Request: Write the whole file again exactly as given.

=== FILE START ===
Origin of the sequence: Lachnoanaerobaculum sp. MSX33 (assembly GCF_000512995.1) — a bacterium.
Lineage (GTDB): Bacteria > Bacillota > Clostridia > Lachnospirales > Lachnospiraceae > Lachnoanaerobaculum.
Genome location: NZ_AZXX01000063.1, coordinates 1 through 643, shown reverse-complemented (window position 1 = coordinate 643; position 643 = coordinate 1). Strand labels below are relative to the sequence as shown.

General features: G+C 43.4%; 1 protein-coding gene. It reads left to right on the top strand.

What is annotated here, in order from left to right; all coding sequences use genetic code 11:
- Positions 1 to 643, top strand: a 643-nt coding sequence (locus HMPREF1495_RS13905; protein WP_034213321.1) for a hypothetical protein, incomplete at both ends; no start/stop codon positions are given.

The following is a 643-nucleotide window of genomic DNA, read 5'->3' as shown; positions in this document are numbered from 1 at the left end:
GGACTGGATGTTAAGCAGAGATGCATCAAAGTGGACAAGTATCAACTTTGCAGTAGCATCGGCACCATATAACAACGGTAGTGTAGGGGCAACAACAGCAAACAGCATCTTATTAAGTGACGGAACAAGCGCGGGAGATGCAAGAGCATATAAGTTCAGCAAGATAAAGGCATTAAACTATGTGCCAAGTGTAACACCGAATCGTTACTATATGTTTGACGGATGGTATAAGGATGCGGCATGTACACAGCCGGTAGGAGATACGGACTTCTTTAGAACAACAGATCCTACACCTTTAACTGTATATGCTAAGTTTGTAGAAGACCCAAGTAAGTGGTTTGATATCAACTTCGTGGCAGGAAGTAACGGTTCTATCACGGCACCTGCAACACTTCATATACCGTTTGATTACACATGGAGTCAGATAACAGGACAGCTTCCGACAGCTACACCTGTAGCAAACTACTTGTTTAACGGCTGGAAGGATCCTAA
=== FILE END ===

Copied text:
Origin of the sequence: Lachnoanaerobaculum sp. MSX33 (assembly GCF_000512995.1) — a bacterium.
Lineage (GTDB): Bacteria > Bacillota > Clostridia > Lachnospirales > Lachnospiraceae > Lachnoanaerobaculum.
Genome location: NZ_AZXX01000063.1, coordinates 1 through 643, shown reverse-complemented (window position 1 = coordinate 643; position 643 = coordinate 1). Strand labels below are relative to the sequence as shown.

General features: G+C 43.4%; 1 protein-coding gene. It reads left to right on the top strand.

What is annotated here, in order from left to right; all coding sequences use genetic code 11:
- Positions 1 to 643, top strand: a 643-nt coding sequence (locus HMPREF1495_RS13905; protein WP_034213321.1) for a hypothetical protein, incomplete at both ends; no start/stop codon positions are given.

The following is a 643-nucleotide window of genomic DNA, read 5'->3' as shown; positions in this document are numbered from 1 at the left end:
GGACTGGATGTTAAGCAGAGATGCATCAAAGTGGACAAGTATCAACTTTGCAGTAGCATCGGCACCATATAACAACGGTAGTGTAGGGGCAACAACAGCAAACAGCATCTTATTAAGTGACGGAACAAGCGCGGGAGATGCAAGAGCATATAAGTTCAGCAAGATAAAGGCATTAAACTATGTGCCAAGTGTAACACCGAATCGTTACTATATGTTTGACGGATGGTATAAGGATGCGGCATGTACACAGCCGGTAGGAGATACGGACTTCTTTAGAACAACAGATCCTACACCTTTAACTGTATATGCTAAGTTTGTAGAAGACCCAAGTAAGTGGTTTGATATCAACTTCGTGGCAGGAAGTAACGGTTCTATCACGGCACCTGCAACACTTCATATACCGTTTGATTACACATGGAGTCAGATAACAGGACAGCTTCCGACAGCTACACCTGTAGCAAACTACTTGTTTAACGGCTGGAAGGATCCTAA